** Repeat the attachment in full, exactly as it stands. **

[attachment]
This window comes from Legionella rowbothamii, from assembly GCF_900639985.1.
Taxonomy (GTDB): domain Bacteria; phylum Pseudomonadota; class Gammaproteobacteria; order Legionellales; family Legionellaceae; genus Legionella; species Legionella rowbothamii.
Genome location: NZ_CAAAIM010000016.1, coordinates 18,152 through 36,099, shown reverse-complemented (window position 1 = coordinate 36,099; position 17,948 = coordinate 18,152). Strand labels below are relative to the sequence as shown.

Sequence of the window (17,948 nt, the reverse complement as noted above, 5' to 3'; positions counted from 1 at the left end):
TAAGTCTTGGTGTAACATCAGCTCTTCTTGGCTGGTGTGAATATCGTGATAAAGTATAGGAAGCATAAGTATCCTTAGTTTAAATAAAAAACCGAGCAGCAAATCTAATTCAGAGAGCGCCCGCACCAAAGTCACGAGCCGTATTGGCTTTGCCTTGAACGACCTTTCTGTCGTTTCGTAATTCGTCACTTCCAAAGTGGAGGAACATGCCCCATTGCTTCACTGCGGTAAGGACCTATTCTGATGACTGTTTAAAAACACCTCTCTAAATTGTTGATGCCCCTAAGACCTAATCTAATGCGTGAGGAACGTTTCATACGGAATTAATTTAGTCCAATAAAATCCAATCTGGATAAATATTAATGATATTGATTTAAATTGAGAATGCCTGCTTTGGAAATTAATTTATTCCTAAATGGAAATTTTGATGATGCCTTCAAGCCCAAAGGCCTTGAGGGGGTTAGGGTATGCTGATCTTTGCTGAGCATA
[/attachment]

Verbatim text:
This window comes from Legionella rowbothamii, from assembly GCF_900639985.1.
Taxonomy (GTDB): domain Bacteria; phylum Pseudomonadota; class Gammaproteobacteria; order Legionellales; family Legionellaceae; genus Legionella; species Legionella rowbothamii.
Genome location: NZ_CAAAIM010000016.1, coordinates 18,152 through 36,099, shown reverse-complemented (window position 1 = coordinate 36,099; position 17,948 = coordinate 18,152). Strand labels below are relative to the sequence as shown.

Sequence of the window (17,948 nt, the reverse complement as noted above, 5' to 3'; positions counted from 1 at the left end):
TAAGTCTTGGTGTAACATCAGCTCTTCTTGGCTGGTGTGAATATCGTGATAAAGTATAGGAAGCATAAGTATCCTTAGTTTAAATAAAAAACCGAGCAGCAAATCTAATTCAGAGAGCGCCCGCACCAAAGTCACGAGCCGTATTGGCTTTGCCTTGAACGACCTTTCTGTCGTTTCGTAATTCGTCACTTCCAAAGTGGAGGAACATGCCCCATTGCTTCACTGCGGTAAGGACCTATTCTGATGACTGTTTAAAAACACCTCTCTAAATTGTTGATGCCCCTAAGACCTAATCTAATGCGTGAGGAACGTTTCATACGGAATTAATTTAGTCCAATAAAATCCAATCTGGATAAATATTAATGATATTGATTTAAATTGAGAATGCCTGCTTTGGAAATTAATTTATTCCTAAATGGAAATTTTGATGATGCCTTCAAGCCCAAAGGCCTTGAGGGGGTTAGGGTATGCTGATCTTTGCTGAGCATA